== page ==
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Thread: GLSL noise fail? Not necessarily!

  1. #21
    Senior Member OpenGL Guru
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    Re: GLSL noise fail? Not necessarily!

    First and foremost, this version is a lot more convenient to use, as it is a pure computation without lookup tables. You just include a piece of code in your shader and call a function - no textures to create and load, no uniform arrays to initialize. This is a big improvement over previous versions.
    If you're making a high-performance application, it's going to be inconvenient to you in many ways. The overhead of setting up a texture or uniform array will be negligible compared to the general issues of managing a high-performance rendering engine.

    Or, to put it another way, the inconvenience of using textures or uniform arrays or whatever is not the reason why noise functions have not gained widespread use in shaders. Performance is the reason.

    Please be reasonable in your demands on a noise algorithm. Noise can be very useful even if it competes for resources with other rendering tasks. It simply makes some things look better, and it can be worth the effort. Hardware rendering is mostly a tradeoff between quality and speed, and procedural shading is not a magic exception. Noise is available as one possible tool when building a shader, but of course it requires some resources.
    All I'm saying that the resources/performance it requires is not paid for by the quality improvements as of yet. Not for applications that need every GPU cycle they can get.

    Before you criticize the algorithm for requiring too much ALU resources to be useful, please look at the code. The number of computations required is not as huge as you may think. Benchmarking this particular implementation on a GeForce GTX560, I clocked it to around 500 million 3D noise samples per second, with no texture resources being used. That gives plenty of headroom for other more traditional shading tasks as well, don't you think?
    Let's take your 500 million samples per second number. Divide that by 60 frames per second; you get 8.3 million samples per frame. Divide that by a quite common 1920x1080 resolution, and you get 4 samples per image pixel. It's even worse if you go up to 2560x1600, where you drop to two samples per pixel.

    That pretty much requires deferred rendering now, since you can't afford to have more than 4x overdraw. It also means that you don't have the resources to do much anisotropic filtering, so you're going to get quite a bit of aliasing in your texture.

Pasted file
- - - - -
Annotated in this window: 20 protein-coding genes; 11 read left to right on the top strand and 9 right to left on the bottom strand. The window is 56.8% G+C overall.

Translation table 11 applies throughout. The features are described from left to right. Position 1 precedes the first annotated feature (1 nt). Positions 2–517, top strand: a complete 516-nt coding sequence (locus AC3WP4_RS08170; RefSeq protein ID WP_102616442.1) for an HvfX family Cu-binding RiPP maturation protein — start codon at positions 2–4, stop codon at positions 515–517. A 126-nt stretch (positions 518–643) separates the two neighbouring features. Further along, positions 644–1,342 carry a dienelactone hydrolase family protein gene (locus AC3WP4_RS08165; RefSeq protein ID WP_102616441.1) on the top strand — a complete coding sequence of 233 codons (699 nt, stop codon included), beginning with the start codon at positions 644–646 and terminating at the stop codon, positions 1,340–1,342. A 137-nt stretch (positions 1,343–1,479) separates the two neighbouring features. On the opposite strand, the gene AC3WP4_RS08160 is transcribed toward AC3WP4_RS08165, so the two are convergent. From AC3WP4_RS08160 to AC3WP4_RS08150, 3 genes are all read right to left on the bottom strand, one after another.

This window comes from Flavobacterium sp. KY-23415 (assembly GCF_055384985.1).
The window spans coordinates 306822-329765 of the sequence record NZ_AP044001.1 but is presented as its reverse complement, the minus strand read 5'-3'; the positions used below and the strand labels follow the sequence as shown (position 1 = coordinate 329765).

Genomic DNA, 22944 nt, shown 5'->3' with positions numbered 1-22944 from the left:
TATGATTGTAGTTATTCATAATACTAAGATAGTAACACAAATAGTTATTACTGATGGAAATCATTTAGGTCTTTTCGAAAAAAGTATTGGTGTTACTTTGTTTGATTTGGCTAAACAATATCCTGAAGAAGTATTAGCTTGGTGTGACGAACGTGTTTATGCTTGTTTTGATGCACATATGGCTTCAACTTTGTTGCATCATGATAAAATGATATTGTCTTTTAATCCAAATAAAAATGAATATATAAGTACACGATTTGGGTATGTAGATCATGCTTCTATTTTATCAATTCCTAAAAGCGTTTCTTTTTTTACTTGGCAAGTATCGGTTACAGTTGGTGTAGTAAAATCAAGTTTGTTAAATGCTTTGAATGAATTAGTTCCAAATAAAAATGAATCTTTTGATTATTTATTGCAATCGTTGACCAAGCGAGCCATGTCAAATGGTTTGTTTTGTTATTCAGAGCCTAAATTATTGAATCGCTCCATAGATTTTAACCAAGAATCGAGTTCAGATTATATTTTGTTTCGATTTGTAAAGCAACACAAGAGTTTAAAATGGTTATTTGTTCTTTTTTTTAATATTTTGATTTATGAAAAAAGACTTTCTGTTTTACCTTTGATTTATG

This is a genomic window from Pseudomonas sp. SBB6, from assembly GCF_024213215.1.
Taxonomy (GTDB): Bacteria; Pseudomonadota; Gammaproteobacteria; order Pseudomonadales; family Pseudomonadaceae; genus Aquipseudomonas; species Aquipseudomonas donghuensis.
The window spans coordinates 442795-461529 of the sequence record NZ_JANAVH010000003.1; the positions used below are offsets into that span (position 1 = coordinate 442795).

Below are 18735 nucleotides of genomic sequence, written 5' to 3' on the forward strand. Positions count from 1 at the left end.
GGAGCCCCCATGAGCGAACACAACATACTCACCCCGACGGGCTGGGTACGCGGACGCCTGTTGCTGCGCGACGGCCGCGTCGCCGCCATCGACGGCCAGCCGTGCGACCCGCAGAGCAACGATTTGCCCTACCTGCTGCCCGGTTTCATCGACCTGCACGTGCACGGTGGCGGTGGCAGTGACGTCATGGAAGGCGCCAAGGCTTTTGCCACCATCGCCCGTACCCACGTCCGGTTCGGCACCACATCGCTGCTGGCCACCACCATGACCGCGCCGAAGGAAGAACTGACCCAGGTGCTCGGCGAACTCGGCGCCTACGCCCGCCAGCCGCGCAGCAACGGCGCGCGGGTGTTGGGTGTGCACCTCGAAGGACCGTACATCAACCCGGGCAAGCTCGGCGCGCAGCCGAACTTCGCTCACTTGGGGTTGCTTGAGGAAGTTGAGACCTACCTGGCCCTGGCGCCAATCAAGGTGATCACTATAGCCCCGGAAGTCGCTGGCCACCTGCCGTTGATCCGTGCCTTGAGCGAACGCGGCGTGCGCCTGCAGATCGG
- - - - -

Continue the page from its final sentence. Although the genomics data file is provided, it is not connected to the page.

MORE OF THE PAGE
And this doesn't even take into account processor resources dedicated to other things, like lighting, vertex processing, and so forth. So in order to use even 1 noise sample per image pixel, you have to sacrifice 25% of the hardware's shader resources.

    The GTX 560 is upper-midgrade hardware; most graphics hardware is considerably slower. Obviously, graphics hardware gets faster all the time, but the performance from noise simply isn't there yet. Not unless you focus solely on the high end.

    So I stand by my statement: "you'd need a fairly beefy GPU to be able to use it freely without dropping performance."

  2. #22
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    Re: GLSL noise fail? Not necessarily!

    Lets do an operation count on the posted glsl's simplexNoise2 function, which I quote here with some #ifdef's removed for the way I'd use it:

    Code :
    float taylorInvSqrt(float r)
      {
      return ( 0.83666002653408 + 0.7*0.85373472095314 - 0.85373472095314 * r );
      }
     
    float permute(float x0,vec3 p) { 
      float x1 = mod(x0 * p.y, p.x);
      return floor(  mod( (x1 + p.z) *x0, p.x ));
      }
    vec2 permute(vec2 x0,vec3 p) { 
      vec2 x1 = mod(x0 * p.y, p.x);
      return floor(  mod( (x1 + p.z) *x0, p.x ));
      }
    vec3 permute(vec3 x0,vec3 p) { 
      vec3 x1 = mod(x0 * p.y, p.x);
      return floor(  mod( (x1 + p.z) *x0, p.x ));
      }
    vec4 permute(vec4 x0,vec3 p) { 
      vec4 x1 = mod(x0 * p.y, p.x);
      return floor(  mod( (x1 + p.z) *x0, p.x ));
      }
     
    float simplexNoise2(vec2 v)
      {
       const vec2 C = vec2(0.211324865405187134, // (3.0-sqrt(3.0))/6.;
                          0.366025403784438597); // 0.5*(sqrt(3.0)-1.);
      const vec3 D = vec3( 0., 0.5, 2.0) * 3.14159265358979312;
    // First corner
      vec2 i  = floor(v + dot(v, C.yy) );